“It’s in times like this that we get these phenomenal colonies of waterbirds, which are the flagship for what’s happening,” Professor Kingsford says.

A flock of ducks over water.
Plumed whistling geese on Eyre Creek in the Lake Eyre Basin after rain.(Supplied: Richard Kingsford)

“It’s that vast expanse, that smorgasbord of food that’s out there which really caters for every different species.

“It’s unimaginable, significantly in the Murray Darling at the second, as a result of all of the rivers just about are in flood.”

Trees like river red gums get the drink they need and underground aquifers are recharged in preparation for dry times.

“[It] retains the well being of the complete river system going for most likely years, perhaps even many years afterwards,” Professor Kingsford says.

A big old tree in dawn light in floodwaters
Flood dependent timber like river pink gums get the water they want throughout floods.(Supplied: Richard Kingsford)

Dugong inhabitants devastated

For dugongs inhabiting the waters off some parts of Queensland’s south-east coast, it’s a devastatingly different story.

These huge marine mammals have been washing up sick or dead along the Fraser Coast because silt washed downstream through the flooded inland river system and out to sea has killed most of the seagrass they rely on for food. 

A dead dugong lies belly up in shallow water
Sick, ravenous and lifeless dugongs have been washing up on the Fraser Coast in Queensland.(Supplied: Ali Hammond)

“We’ve seen a large improve in the variety of strandings,” says animal ecologist Kathy Townsend.

Animal ecologist Kathy Townsend holding a green sea turtle with a satellite tag on it in shallow water off Heron Island
Kathy Townsend says a link between floods and soft shell disease in turtles is being investigated.(Supplied: Kathy Townsend)

“We’ve seen 10 instances the numbers than we had been seeing in say, 2019, so principally hunger is a matter.”

It isn’t just dugongs that need the seagrass, but a whole array of species.

Scientists are also investigating whether the number of green sea turtles washing up unwell with soft shell disease is also linked to flooding.

“Australia is a land of booms and busts, that is how Australia has been for centuries,” Associate Professor Townsend says.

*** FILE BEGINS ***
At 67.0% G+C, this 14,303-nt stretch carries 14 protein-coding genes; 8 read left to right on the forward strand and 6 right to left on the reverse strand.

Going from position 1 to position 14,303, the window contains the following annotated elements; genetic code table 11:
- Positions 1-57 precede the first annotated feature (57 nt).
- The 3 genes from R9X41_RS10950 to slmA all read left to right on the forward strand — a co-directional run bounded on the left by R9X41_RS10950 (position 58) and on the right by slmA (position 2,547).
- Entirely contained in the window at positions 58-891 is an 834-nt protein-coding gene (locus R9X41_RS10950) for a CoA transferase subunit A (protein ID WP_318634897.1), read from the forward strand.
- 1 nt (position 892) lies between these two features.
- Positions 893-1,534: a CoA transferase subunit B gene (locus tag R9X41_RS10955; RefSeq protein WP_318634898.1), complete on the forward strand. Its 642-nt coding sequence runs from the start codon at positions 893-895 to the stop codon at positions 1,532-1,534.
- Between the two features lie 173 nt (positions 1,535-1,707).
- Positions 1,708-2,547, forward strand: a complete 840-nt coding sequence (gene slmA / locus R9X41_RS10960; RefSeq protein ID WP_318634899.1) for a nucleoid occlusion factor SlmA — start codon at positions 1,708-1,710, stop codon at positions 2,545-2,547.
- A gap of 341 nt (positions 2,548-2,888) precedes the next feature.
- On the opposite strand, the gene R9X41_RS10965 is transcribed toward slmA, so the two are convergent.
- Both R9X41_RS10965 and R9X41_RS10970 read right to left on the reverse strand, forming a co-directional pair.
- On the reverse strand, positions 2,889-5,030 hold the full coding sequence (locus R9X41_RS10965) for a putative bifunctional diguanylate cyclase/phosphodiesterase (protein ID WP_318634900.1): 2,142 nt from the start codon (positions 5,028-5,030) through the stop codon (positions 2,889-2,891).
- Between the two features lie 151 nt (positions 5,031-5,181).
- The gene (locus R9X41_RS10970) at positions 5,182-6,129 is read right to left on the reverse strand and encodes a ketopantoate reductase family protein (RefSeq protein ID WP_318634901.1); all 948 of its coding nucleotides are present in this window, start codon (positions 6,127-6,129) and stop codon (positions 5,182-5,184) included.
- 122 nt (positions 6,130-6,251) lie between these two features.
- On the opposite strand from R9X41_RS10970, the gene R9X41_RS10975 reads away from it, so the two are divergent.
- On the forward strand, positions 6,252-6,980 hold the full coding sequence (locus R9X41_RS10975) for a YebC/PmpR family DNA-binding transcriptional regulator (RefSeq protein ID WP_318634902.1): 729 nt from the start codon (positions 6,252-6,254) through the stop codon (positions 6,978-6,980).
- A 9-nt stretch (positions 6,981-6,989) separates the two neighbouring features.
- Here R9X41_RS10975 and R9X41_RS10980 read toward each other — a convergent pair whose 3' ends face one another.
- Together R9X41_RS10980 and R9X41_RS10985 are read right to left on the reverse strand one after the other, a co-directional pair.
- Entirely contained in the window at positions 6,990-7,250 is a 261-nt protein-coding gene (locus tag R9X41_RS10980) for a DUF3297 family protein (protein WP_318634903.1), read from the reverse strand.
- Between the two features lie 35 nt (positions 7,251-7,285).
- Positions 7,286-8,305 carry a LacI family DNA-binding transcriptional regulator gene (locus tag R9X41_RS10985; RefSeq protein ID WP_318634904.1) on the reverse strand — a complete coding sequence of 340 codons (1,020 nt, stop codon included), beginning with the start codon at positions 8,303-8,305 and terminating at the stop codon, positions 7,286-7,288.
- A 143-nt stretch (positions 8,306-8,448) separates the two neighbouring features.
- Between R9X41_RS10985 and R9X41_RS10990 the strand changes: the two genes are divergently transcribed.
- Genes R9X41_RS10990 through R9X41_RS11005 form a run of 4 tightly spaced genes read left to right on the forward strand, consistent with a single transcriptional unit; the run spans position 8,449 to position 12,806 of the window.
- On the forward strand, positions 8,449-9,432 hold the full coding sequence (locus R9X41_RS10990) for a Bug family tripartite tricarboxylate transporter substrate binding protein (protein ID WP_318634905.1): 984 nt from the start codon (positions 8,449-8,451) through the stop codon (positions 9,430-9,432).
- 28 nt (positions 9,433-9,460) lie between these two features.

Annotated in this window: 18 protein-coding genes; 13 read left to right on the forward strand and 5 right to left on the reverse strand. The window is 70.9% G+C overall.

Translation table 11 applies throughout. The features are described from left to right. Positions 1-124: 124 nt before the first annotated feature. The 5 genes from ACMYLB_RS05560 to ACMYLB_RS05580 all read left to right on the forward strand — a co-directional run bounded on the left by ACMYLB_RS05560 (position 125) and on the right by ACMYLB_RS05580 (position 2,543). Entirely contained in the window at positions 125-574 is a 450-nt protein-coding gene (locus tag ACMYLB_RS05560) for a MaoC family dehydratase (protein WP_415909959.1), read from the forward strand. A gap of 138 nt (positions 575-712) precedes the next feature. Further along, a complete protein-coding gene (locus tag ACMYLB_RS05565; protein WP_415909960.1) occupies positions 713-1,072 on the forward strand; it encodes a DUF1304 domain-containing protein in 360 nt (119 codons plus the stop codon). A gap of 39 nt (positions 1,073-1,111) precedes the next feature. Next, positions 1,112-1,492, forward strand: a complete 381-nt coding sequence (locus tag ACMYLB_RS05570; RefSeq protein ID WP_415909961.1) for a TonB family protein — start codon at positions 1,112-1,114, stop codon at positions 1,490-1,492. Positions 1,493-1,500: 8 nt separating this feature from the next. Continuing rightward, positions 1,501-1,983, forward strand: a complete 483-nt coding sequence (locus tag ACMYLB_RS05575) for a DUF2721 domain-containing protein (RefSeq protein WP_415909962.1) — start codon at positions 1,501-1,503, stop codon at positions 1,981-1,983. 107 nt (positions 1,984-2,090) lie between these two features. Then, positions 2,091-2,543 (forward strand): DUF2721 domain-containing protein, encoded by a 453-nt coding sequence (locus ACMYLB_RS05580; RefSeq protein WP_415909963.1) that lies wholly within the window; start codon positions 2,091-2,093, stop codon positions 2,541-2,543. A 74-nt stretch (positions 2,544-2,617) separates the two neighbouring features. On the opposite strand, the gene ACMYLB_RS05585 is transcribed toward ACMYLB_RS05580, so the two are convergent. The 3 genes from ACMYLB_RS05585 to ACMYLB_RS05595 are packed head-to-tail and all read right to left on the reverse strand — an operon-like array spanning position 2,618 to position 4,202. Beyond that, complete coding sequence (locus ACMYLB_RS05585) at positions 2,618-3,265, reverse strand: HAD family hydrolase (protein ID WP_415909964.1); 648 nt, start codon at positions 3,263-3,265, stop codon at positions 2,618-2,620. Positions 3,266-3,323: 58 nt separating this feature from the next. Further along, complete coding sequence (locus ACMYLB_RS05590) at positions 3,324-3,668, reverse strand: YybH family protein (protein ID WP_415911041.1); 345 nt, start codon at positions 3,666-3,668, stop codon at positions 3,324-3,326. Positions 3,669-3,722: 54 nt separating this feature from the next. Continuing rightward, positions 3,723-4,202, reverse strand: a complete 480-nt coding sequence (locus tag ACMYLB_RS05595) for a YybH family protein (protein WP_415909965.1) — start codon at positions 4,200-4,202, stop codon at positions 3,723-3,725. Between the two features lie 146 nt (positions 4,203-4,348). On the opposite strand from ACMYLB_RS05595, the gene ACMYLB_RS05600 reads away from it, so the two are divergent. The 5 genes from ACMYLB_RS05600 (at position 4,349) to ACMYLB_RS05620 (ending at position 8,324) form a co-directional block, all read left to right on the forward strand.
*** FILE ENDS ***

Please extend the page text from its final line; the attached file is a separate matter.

“But once you stress it to the level the place it goes over the different facet of that tipping level … that is what we’re seeing for seagrasses in these flood occasions.”

Good floods and unhealthy floods

A man wearing khaki clothes and a cap stands near a waterway.
Burra McHughes says the well being of the river is tied with the well being of the neighborhood. (ABC News: Nathan Morris)

Burra McHughes is a Ngemba and Muruwarri man from Brewarrina in north-west New South Wales, an area that has been inundated by floodwaters.

He says this year’s floods have been too big.

“You want the proper floods … that the surroundings wants, the vegetation, the animals, us as individuals, you realize, to outlive once more.”

Mr McHughes works with hearth companies and is enthusiastic about bringing First Nations knowledge again to land administration.

Sunrise over the Diamantina River near Birdsville.
Sunrise over the Diamantina River close to Birdsville.(Supplied: Richard Kingsford)

He says the cycle of life needs to follow a pattern of good fire, good rain and good flood.

“We cannot have the unhealthy floods like we have now,” he says.

“Just like good hearth and unhealthy hearth, there is a huge distinction.”

Many ecologists agree.

Senior researcher with CSIRO Simon Linke says floods are critical for the life cycle of many native fish species.

They sweep material from land into water and turn it into fish food, allowing fish to move between habitats, to shelter from predators, and breed and mature.

But, he says, these benefits are at their best in moderate floods.